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Home > Health Library > Hip Injuries, Age 12 and Older
A hip injury and pain can make it hard to walk, go up and down stairs, squat, or sleep on the side that hurts. A clicking or snapping feeling or sound around your hip joint (snapping hip) may bother you or cause you to worry. But if your hip isn't painful, in many cases the click or snap is nothing to worry about. Home treatment may be all that's needed for minor hip symptoms.
To better understand hip injuries, it may be helpful to know how the hip works. It's the largest ball-and-socket joint in the body. The thighbone (femur) fits tightly into a cup-shaped socket (acetabulum) in the pelvis. The hip joint is tighter and more stable than the shoulder joint, but it doesn't move as freely. The hip joint is held together by muscles in the buttock, groin, and spine; tendons; ligaments; and a joint capsule. Several fluid-filled sacs (bursae) cushion and lubricate the hip joint and let the tendons and muscles glide and move smoothly. The largest nerve in the body (sciatic nerve) passes through the pelvis into the leg.
Injuries are a common cause of hip problems. You may not remember a specific injury, especially if your symptoms began slowly or during everyday activities.
Treatment may include first aid and using a brace, cast, harness, or traction. It may also include physical therapy and medicines. In some cases, surgery is needed. Treatment for a hip injury depends on:
Many things can affect how your body responds to a symptom and what kind of care you may need. These include:
You have answered all the questions. Based on your answers, you may be able to take care of this problem at home.
Major trauma is any event that can cause very serious injury, such as:
Pain in adults and older children
Symptoms of infection may include:
Certain health conditions and medicines weaken the immune system's ability to fight off infection and illness. Some examples in adults are:
When an area turns blue, very pale, or cold, it can mean that there has been a sudden change in the blood supply to the area. This can be serious.
There are other reasons for color and temperature changes. Bruises often look blue. A limb may turn blue or pale if you leave it in one position for too long, but its normal color returns after you move it. What you are looking for is a change in how the area looks (it turns blue or pale) and feels (it becomes cold to the touch), and this change does not go away.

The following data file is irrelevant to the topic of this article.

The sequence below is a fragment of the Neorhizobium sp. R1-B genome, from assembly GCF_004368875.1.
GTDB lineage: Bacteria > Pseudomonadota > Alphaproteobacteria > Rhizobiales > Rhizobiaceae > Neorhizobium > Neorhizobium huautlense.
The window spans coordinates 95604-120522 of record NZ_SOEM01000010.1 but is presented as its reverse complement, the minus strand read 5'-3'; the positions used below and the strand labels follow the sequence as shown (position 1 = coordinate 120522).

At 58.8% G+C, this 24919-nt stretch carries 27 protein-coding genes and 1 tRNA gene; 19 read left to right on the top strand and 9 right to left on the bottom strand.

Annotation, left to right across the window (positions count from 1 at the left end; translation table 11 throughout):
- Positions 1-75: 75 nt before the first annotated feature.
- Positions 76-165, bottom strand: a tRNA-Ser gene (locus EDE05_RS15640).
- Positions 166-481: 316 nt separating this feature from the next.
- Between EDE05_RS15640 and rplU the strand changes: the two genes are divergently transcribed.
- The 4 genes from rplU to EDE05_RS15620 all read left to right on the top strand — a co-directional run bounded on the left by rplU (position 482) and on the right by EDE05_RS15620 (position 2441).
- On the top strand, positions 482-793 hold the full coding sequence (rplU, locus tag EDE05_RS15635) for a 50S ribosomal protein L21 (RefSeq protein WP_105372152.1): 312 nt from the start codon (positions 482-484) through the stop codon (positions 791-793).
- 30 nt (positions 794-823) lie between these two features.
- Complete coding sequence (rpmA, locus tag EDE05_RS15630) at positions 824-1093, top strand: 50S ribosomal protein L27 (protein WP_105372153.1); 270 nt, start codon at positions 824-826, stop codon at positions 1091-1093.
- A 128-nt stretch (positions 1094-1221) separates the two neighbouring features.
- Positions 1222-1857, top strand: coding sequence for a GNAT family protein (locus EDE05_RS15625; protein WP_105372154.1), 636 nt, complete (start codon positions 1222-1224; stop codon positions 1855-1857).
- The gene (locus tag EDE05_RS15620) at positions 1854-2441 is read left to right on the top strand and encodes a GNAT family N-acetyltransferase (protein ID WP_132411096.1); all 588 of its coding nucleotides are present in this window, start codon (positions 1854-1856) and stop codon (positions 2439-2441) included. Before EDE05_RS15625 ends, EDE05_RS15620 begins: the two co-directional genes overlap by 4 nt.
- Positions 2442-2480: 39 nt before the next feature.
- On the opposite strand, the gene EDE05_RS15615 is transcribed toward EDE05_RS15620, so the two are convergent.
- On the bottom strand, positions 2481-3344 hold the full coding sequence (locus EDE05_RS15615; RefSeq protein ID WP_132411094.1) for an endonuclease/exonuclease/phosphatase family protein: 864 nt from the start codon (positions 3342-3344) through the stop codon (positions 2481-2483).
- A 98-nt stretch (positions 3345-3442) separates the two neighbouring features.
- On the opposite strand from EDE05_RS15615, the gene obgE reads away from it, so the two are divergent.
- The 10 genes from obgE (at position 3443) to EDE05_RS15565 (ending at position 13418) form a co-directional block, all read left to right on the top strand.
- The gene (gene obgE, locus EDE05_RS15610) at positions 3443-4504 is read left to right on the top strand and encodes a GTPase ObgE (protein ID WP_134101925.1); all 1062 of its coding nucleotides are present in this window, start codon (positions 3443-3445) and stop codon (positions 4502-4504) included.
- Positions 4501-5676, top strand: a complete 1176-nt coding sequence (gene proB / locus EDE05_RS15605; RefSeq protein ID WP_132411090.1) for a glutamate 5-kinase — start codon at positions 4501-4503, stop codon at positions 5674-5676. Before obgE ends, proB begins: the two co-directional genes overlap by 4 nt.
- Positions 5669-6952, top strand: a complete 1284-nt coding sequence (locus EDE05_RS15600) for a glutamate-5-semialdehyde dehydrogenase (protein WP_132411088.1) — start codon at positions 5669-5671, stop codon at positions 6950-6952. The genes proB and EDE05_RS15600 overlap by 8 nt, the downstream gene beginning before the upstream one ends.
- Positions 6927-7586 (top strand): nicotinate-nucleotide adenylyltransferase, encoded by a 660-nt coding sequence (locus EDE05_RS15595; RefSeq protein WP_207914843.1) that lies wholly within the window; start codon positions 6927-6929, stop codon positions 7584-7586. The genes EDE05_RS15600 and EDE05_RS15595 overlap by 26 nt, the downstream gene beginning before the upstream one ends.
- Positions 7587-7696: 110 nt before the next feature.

Shock is a life-threatening condition that may quickly occur after a sudden illness or injury.
Adults and older children often have several symptoms of shock. These include:
With severe bleeding, any of these may be true:
With moderate bleeding, any of these may be true:
With mild bleeding, any of these may be true:
Based on your answers, you may need care soon. The problem probably will not get better without medical care.
Based on your answers, you need emergency care.
Call 911 or other emergency services now.
Sometimes people don't want to call 911. They may think that their symptoms aren't serious or that they can just get someone else to drive them. Or they might be concerned about the cost. But based on your answers, the safest and quickest way for you to get the care you need is to call 911 for medical transport to the hospital.
Based on your answers, the problem may not improve without medical care.
Based on your answers, you may need care right away. The problem is likely to get worse without medical care.
Put direct, steady pressure on the wound until help arrives. Keep the area raised if you can.
Try the following tips to help relieve hip pain, swelling, and stiffness.
Try to rest and protect an injured or sore area. Stop, change, or take a break from any activity that may be causing your pain or soreness.
Put a pillow between your knees. Or sleep on your back with pillows under your knees.
Aspirin may cause more bruising under the skin.
For the first 48 hours after an injury, avoid things that might increase swelling. These things include hot showers, hot tubs, hot packs, and drinks that contain alcohol.
After 48 to 72 hours, if swelling is gone, you can put heat on the area. Moist heat with a hot water bottle, a warm towel, or a heating pad set on low may feel good on your hip.
After 48 to 72 hours, if swelling is gone, you can carefully start doing normal activities and gentle stretching, such as:
Gently massage or rub your hip to relieve pain and encourage blood flow. Don't massage the injured area if it causes pain.
Smoking slows healing because it decreases blood supply and delays tissue repair.
Call a doctor if any of the following occur during self-care at home:
You can help your doctor diagnose and treat your condition by being prepared for your appointment.
Current as of:
March 9, 2022
Author: Healthwise StaffMedical Review: William H. Blahd Jr. MD, FACEP - Emergency MedicineAdam Husney MD - Family MedicineKathleen Romito MD - Family Medicine
Current as of: March 9, 2022
Author: Healthwise Staff
Medical Review:William H. Blahd Jr. MD, FACEP - Emergency Medicine & Adam Husney MD - Family Medicine & Kathleen Romito MD - Family Medicine
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